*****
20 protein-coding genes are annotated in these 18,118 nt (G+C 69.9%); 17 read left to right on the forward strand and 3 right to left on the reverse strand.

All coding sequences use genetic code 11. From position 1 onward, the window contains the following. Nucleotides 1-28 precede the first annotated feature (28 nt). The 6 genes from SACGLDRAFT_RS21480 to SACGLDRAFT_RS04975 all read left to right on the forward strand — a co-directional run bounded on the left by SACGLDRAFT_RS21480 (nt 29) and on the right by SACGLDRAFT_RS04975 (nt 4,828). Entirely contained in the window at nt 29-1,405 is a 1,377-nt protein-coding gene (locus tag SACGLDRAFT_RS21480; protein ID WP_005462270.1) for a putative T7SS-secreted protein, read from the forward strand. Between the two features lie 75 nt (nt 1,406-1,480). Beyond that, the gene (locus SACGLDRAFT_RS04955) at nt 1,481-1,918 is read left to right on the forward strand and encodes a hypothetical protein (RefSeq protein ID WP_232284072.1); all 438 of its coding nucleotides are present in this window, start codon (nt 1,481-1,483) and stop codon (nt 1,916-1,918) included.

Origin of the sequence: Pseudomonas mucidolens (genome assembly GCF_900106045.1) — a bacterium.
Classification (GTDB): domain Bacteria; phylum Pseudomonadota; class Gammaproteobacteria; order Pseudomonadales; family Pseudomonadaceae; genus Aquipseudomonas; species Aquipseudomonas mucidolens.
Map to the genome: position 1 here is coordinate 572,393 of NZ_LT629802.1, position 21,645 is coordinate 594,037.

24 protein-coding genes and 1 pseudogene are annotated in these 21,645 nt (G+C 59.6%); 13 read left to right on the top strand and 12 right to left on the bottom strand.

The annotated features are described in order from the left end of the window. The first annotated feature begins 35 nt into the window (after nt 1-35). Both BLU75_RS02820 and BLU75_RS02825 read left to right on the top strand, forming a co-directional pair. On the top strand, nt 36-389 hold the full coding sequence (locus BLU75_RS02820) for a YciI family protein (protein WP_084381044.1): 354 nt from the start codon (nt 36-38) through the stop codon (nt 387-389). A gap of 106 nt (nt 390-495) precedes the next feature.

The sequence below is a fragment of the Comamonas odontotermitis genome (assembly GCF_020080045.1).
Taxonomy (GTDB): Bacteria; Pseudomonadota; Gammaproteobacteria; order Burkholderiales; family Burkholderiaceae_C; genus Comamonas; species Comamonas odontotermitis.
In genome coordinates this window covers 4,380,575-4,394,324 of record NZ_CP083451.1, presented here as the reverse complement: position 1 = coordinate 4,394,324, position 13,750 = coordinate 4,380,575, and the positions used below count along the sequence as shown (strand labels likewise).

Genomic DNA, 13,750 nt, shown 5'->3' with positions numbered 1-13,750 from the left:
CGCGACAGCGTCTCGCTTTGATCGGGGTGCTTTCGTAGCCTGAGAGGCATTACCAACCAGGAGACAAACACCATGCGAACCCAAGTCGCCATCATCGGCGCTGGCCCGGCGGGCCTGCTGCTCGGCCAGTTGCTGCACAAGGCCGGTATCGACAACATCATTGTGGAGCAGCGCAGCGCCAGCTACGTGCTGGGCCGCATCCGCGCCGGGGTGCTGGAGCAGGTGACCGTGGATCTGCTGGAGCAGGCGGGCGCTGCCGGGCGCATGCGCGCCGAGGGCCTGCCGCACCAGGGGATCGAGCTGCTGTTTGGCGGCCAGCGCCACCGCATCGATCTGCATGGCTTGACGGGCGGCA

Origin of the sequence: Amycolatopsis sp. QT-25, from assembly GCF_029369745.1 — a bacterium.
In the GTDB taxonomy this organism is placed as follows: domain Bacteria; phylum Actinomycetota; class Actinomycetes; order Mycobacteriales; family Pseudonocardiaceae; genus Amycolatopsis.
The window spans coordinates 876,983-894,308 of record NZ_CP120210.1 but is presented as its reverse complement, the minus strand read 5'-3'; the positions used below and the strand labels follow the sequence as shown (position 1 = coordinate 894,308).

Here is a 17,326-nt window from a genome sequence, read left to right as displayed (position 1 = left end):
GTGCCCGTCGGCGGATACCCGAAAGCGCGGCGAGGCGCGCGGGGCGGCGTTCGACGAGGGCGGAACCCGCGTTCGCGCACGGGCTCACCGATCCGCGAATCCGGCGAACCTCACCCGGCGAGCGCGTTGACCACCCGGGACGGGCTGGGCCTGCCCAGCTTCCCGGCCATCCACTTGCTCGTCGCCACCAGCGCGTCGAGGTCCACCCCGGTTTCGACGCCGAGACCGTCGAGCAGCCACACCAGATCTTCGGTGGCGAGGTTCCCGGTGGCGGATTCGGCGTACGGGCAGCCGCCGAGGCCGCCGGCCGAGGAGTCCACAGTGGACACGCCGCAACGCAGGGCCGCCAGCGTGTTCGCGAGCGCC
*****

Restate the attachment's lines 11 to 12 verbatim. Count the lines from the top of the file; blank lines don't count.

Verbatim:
Genomic DNA, 13,750 nt, shown 5'->3' with positions numbered 1-13,750 from the left:
CGCGACAGCGTCTCGCTTTGATCGGGGTGCTTTCGTAGCCTGAGAGGCATTACCAACCAGGAGACAAACACCATGCGAACCCAAGTCGCCATCATCGGCGCTGGCCCGGCGGGCCTGCTGCTCGGCCAGTTGCTGCACAAGGCCGGTATCGACAACATCATTGTGGAGCAGCGCAGCGCCAGCTACGTGCTGGGCCGCATCCGCGCCGGGGTGCTGGAGCAGGTGACCGTGGATCTGCTGGAGCAGGCGGGCGCTGCCGGGCGCATGCGCGCCGAGGGCCTGCCGCACCAGGGGATCGAGCTGCTGTTTGGCGGCCAGCGCCACCGCATCGATCTGCATGGCTTGACGGGCGGCA